Just before my thirtieth birthday, I decided to take a break from the fast pace of the performer’s world. My retreat was a quiet, utterly charming village in the French Alps, far from the well-worn paths of tourists. For reading, I brought along several biographies of my favorite pianist-composers, Frederic Chopin andFranz Liszt, the two giants who dominated the piano music of the 19th century. Familiar as I was with their music, my first pages of reading made it clear I knew only the barest outline of their lives. Soon I was fascinated: the parallels in their lives were as striking as the differences in their character.

Drawn To The Flame

Both were extraordinary child prodigies. Both emigrated from Eastern Europe, drawn by the cultural brilliance of Paris in the early half of the 19th century. Improvising, performing and composing at will, each of them earned their living teaching piano to the children of noblemen. And both had long, passionate affairs with aristocratic married women. At the same time, they were almost polar opposites in temperament and demeanor: Chopin was refined, sensitive and introspective; Liszt was a brash and flamboyant showman. Despite these differences, the two became fast friends.

At the same time that Chopin and Liszt were first making their way in Parisian society, the piano itself was changing rapidly—and achieving a nearly universal presence in the salons of Europe. The instrument was becoming larger and louder, the action faster and faster, allowing pianists a wider range of dynamic expression and technical brilliance. Chopin and Liszt were among the first composers to fully exploit these new possibilities of the piano. They wrote prodigiously for the evolving instrument: études, dances, transcribed improvisations, impressionist sketches and, of course, large scale works like sonatas and concertos.

Opposite; in B Minor

Together with Chopin and Liszt’s biographies, I had brought several scores to study. I soon focused on their monumental B minor sonatas as a perfect way to come to grips with the two friends’ starkly contrasting personalities.

The four movement Chopin sonata, the last of his three piano sonatas, is dignified and majestic —and retains its fidelity to classical form—even in its most passionate moments.

Less than a decade later Liszt wrote his only piano sonata, also in the key of B minor. He brazenly cast his sonata in a single movement, shattering a hundred years of sonata tradition. The music is by turns flamboyant, demonic, spiritual, sensual, delicate—all starkly juxtaposed.

Grandeur Amidst Personal Tragedy

Chopin composed his B minor piano sonata in the summer of 1844 at a trying point in his life: his health was deteriorating rapidly, his father had died in May, and his seven year love affair with George Sand was falling apart. These tragic events surely led Chopin to reveal the depth of his musical genius in this sonata, one of his greatest masterpieces. Each of the four movements of the sonata makes a coherent emotional statement. Although the contrast between movements is profound, there is an organic architecture to the complete sonata.
Maestoso (majestic) is Chopin’s marking for the tempo and mood of the first movement. A sense of majesty is indeed evident throughout, even in the opposing lyrical and dramatic themes.

The second movement, a scherzo or joke in Italian, displays an optimism and light-heartedness not often found during this period of Chopin’s life. In the middle section or trio of this movement, there are two brief moments that resemble trumpet calls; they foresage the tragic processional that opens the slow third movement. That processional brings in an exquisite melody followed by a slow central section with an ethereal timelessness.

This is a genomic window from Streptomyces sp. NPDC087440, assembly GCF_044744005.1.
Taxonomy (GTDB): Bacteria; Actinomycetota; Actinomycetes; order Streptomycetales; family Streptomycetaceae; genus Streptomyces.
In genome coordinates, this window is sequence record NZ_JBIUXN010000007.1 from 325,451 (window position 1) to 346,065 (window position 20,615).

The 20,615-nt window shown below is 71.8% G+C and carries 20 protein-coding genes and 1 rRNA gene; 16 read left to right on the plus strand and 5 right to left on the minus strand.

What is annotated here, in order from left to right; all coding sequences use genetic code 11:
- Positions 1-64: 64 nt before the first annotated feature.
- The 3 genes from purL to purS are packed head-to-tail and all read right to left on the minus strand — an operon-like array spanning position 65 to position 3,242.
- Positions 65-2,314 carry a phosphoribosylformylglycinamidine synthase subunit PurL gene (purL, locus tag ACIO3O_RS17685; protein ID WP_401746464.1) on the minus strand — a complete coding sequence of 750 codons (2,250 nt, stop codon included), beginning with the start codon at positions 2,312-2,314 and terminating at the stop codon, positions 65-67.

The final movement marked presto, non tanto (very fast, not too much!), begins with a crashing introduction that mirrors the beginning of the preceding slow movement: the opening of the slow movement is a descending passage while the last movement’s intro ascends. The music that follows this ascent, marked agitato, reflects a tremendous sense of underlying tension and excitement building towards a heroic ending, one befitting the grandeur of this chef d’oeuvre.

Mereurial and Mephistophelian

By the time he was in his teens, Franz Liszt was being acclaimed as the greatest piano virtuoso alive. He had an unrelenting performance schedule that took him from one end of Europe to the other, even as far as Turkey and Moscow. Suddenly, when he was 36 years old, he abandoned his performing career to devote himself to composing and conducting.

Six years later, in 1853, Liszt composed his B minor sonata. That was one year before he began work on the “Faust” symphony. The sonata makes it clear that the Faust legend had already captured Liszt’s imagination (after all, Liszt was fond of striking Mephistophelian poses in public).

Goethe’s version is woven around three characters: Faust, the old scholar who falls helplessly in love; the object of his obsession, the beautiful, young and pure Marguerite; and Mephistopheles, the devil. Liszt’s music paints a thematic portrait of each of these three—but the real brilliance lies in his transformation of the themes to fit the characters’ unfolding relationships. At the end of the piece, we can easily imagine Faust being dragged down to hell, soon followed by Marguerite being led up to heaven. But the final and last laugh is given to the devil, as you would expect from Liszt. It is interesting to note that, in Liszt’s original manuscript, he ends the piece with a tumultuous and frenzied build-up to a terrifying ending. Remarkably, Liszt changed his mind and crossed out the final half page, inserting a most unusually quiet, intensely dramatic closing for this epic.